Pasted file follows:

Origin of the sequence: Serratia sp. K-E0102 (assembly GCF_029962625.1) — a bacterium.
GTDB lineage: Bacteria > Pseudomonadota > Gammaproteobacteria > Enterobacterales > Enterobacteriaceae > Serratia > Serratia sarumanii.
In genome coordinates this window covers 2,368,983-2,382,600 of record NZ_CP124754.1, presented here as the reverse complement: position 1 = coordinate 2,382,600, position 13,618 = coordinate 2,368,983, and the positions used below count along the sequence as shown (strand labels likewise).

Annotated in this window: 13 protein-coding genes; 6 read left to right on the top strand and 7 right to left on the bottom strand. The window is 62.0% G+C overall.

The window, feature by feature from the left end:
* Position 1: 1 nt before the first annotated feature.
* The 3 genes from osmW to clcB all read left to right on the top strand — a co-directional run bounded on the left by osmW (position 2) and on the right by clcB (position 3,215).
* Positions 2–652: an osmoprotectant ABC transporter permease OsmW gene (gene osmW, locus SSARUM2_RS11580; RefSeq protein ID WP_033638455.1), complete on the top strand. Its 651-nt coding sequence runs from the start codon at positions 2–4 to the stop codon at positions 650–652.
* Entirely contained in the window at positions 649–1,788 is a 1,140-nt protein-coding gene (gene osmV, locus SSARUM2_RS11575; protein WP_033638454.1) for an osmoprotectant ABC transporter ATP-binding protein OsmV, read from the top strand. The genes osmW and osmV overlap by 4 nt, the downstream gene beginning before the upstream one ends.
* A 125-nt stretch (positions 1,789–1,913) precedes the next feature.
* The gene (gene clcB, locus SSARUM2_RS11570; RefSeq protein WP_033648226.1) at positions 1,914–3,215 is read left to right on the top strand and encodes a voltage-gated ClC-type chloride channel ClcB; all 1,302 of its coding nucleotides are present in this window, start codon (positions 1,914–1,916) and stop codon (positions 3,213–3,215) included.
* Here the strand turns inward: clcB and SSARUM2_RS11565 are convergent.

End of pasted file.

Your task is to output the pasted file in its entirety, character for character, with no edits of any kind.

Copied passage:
Origin of the sequence: Serratia sp. K-E0102 (assembly GCF_029962625.1) — a bacterium.
GTDB lineage: Bacteria > Pseudomonadota > Gammaproteobacteria > Enterobacterales > Enterobacteriaceae > Serratia > Serratia sarumanii.
In genome coordinates this window covers 2,368,983-2,382,600 of record NZ_CP124754.1, presented here as the reverse complement: position 1 = coordinate 2,382,600, position 13,618 = coordinate 2,368,983, and the positions used below count along the sequence as shown (strand labels likewise).

Annotated in this window: 13 protein-coding genes; 6 read left to right on the top strand and 7 right to left on the bottom strand. The window is 62.0% G+C overall.

The window, feature by feature from the left end:
* Position 1: 1 nt before the first annotated feature.
* The 3 genes from osmW to clcB all read left to right on the top strand — a co-directional run bounded on the left by osmW (position 2) and on the right by clcB (position 3,215).
* Positions 2–652: an osmoprotectant ABC transporter permease OsmW gene (gene osmW, locus SSARUM2_RS11580; RefSeq protein ID WP_033638455.1), complete on the top strand. Its 651-nt coding sequence runs from the start codon at positions 2–4 to the stop codon at positions 650–652.
* Entirely contained in the window at positions 649–1,788 is a 1,140-nt protein-coding gene (gene osmV, locus SSARUM2_RS11575; protein WP_033638454.1) for an osmoprotectant ABC transporter ATP-binding protein OsmV, read from the top strand. The genes osmW and osmV overlap by 4 nt, the downstream gene beginning before the upstream one ends.
* A 125-nt stretch (positions 1,789–1,913) precedes the next feature.
* The gene (gene clcB, locus SSARUM2_RS11570; RefSeq protein WP_033648226.1) at positions 1,914–3,215 is read left to right on the top strand and encodes a voltage-gated ClC-type chloride channel ClcB; all 1,302 of its coding nucleotides are present in this window, start codon (positions 1,914–1,916) and stop codon (positions 3,213–3,215) included.
* Here the strand turns inward: clcB and SSARUM2_RS11565 are convergent.